ADD/ADHD

The Physical Symptoms Of Anxiety And Trauma

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Trauma (such as post-traumatic stress disorder, or PTSD) and anxiety often result in physical symptoms as well as emotional ones. These symptoms can often be mistaken for other conditions when they are, in fact, a result of trauma and/or anxiety!

There are several physical symptoms to look out for. If you are experiencing any of these symptoms and believe that they may be a result of trauma, you should seek medical assistance as soon as you can.

Fatigue and Lethargy

Trauma can be exhausting, and emotional exhaustion can have effects on the body. If you are constantly feeling physically tired and drained of energy despite getting enough sleep and eating properly, your fatigue may be a result of past trauma. Trauma often leads to depression, and fatigue and lethargy are some of the most common symptoms of depression.

Increased Heart Rate

Remembering trauma often leads to spikes of anxiety or even full-blown panic attacks. Anxiety puts the brain into “fight or flight” mode, a side effect of which is a noticeably higher heart rate. Anxiety can manifest itself as a constant, lower-level restlessness and inability to stay calm, more serious episodes of terror, or both. Thankfully, anxiety can be treated with a variety of solutions, from medication to breathing exercises to therapy.

Dizziness

Experiencing spells of dizziness or light-headedness is another common symptom of anxiety. These can also be caused by dissociation or as a side-effect of medications that may be used to treat anxiety, depression, or other results of trauma.

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Can Result in Injuries or Risky Behavior

Injury in individuals who suffer from trauma or anxiety is common. While these conditions do not cause injury directly, they can lead people to be more susceptible to injury for different reasons. 

Injuries such as cuts and burns can be a result of self-harm, which is a common behavior among trauma survivors. Signs of self-harm should not be ignored, and a medical professional should be consulted. People who suffer from trauma are also more likely to engage in risky behaviors such as heavy substance use, which can lead to injuries from falls or car accidents or even dangerous physical altercations with others.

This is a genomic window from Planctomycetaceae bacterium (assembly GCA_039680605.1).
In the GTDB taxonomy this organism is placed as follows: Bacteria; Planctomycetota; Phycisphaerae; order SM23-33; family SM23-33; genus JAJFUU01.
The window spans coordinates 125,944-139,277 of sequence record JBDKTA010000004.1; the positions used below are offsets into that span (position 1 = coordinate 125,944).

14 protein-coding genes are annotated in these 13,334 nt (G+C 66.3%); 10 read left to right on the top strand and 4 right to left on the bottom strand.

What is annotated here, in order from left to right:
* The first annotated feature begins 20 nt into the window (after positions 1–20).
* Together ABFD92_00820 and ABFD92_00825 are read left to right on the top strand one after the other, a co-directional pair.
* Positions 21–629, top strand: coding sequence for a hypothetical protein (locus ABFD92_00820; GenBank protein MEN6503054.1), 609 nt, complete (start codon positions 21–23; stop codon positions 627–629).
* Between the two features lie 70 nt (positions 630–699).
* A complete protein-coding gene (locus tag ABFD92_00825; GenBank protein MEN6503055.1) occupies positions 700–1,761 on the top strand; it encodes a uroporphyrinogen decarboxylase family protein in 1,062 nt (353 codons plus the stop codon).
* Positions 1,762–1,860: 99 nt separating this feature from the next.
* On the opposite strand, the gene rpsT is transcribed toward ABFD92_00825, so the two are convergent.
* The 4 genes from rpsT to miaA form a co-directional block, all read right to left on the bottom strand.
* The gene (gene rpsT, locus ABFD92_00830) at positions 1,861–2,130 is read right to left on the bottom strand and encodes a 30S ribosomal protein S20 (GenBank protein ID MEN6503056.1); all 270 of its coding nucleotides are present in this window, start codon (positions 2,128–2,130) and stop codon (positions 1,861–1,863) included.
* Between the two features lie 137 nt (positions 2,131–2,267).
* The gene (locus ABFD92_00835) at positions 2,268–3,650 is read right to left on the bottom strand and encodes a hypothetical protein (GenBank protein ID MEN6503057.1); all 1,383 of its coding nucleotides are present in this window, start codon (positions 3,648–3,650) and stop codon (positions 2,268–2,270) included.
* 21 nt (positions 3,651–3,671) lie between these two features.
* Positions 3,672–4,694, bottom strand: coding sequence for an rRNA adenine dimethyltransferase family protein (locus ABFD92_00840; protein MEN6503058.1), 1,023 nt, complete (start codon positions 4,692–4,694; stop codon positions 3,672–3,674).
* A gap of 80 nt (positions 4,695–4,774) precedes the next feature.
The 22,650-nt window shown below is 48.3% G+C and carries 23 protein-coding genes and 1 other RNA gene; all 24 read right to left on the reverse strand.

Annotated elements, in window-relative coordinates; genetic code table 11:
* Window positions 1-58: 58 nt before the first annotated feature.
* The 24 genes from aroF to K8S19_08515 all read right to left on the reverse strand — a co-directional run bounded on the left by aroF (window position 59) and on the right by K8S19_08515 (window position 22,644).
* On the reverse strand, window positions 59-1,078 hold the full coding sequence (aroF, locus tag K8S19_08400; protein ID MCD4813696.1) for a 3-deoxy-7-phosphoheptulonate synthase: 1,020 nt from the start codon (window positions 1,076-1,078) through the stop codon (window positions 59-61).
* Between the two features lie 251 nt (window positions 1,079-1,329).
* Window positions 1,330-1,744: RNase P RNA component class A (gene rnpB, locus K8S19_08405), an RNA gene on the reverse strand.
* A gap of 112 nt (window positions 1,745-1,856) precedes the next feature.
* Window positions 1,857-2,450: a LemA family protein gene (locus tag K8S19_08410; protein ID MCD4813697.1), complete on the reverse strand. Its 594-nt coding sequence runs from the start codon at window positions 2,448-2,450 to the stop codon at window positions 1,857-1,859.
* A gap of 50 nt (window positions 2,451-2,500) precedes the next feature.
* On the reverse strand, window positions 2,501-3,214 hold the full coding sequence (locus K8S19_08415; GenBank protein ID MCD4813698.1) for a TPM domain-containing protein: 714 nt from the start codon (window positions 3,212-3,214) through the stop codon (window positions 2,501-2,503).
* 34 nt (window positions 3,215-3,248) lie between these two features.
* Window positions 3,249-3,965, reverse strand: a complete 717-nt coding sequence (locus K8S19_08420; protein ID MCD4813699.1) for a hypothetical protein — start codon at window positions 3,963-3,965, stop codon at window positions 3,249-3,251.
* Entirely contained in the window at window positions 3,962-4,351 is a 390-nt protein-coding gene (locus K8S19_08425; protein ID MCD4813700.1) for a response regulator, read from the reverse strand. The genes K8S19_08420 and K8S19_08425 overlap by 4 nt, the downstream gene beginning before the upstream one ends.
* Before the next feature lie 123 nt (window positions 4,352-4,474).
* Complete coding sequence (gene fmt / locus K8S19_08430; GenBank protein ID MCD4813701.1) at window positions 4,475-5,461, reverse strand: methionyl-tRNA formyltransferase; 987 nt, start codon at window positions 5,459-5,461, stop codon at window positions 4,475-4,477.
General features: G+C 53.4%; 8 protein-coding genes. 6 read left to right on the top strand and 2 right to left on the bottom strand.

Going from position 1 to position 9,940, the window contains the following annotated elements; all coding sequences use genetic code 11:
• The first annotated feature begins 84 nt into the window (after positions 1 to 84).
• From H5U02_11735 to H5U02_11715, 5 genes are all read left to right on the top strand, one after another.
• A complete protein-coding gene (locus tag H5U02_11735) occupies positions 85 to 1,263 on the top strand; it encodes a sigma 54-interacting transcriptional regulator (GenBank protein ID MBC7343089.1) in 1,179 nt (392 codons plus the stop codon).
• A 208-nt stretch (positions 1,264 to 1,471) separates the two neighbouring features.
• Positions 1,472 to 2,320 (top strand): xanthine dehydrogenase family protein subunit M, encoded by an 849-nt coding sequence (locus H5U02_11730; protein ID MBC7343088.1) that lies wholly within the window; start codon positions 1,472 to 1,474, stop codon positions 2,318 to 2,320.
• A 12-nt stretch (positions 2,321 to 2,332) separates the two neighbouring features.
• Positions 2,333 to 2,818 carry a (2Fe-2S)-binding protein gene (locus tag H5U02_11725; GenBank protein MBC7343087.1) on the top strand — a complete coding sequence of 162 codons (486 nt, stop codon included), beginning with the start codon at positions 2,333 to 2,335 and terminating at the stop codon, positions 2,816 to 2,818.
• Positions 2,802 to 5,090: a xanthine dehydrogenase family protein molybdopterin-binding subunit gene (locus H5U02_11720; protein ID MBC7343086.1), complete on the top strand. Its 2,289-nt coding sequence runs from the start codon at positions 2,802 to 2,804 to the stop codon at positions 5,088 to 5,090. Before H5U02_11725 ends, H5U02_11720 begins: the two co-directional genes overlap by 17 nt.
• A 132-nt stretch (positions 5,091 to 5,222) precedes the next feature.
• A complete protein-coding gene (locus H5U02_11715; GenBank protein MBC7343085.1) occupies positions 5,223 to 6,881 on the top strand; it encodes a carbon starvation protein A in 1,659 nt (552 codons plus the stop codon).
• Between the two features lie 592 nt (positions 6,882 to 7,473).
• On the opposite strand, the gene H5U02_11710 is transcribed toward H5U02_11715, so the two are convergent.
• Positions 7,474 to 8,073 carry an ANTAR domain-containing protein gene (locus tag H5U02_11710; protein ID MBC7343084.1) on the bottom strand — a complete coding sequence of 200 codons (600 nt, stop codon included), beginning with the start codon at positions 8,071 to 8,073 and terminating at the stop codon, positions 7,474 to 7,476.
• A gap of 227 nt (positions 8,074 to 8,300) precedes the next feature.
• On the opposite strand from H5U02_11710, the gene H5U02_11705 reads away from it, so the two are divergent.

It Can Make Injuries Worse 

Many people who struggle with anxiety and trauma can unknowingly cause more damage long term by putting off medical care because they aren’t aware of the alternative options out there for them. So if you have fallen and damaged your shoulder but are scared of having surgery, then you won’t be alone in asking, “can I avoid rotator cuff surgery?” Start your research into the matter to see how you can heal your rotator cuff without the need for surgery. You might be surprised at the different options available for you. 

Conclusion

The effects of trauma can vary widely based on each individual and on the specific nature of the trauma. Any effects can last anything from a few days or weeks to many years. The time taken to recover from traumatic events can be reduced by getting the right medical help from a specialist. An effective trauma recovery may be comprised of talk therapy, behavioral therapy, medications, and other techniques. 

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If you are suffering from the effects of trauma, help is available. The sooner you and your doctor address your trauma, the better your chance of making a full recovery.

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The chief editor here at Billboard Health, wife and Mother of 1, Nutritionist and goal getter.

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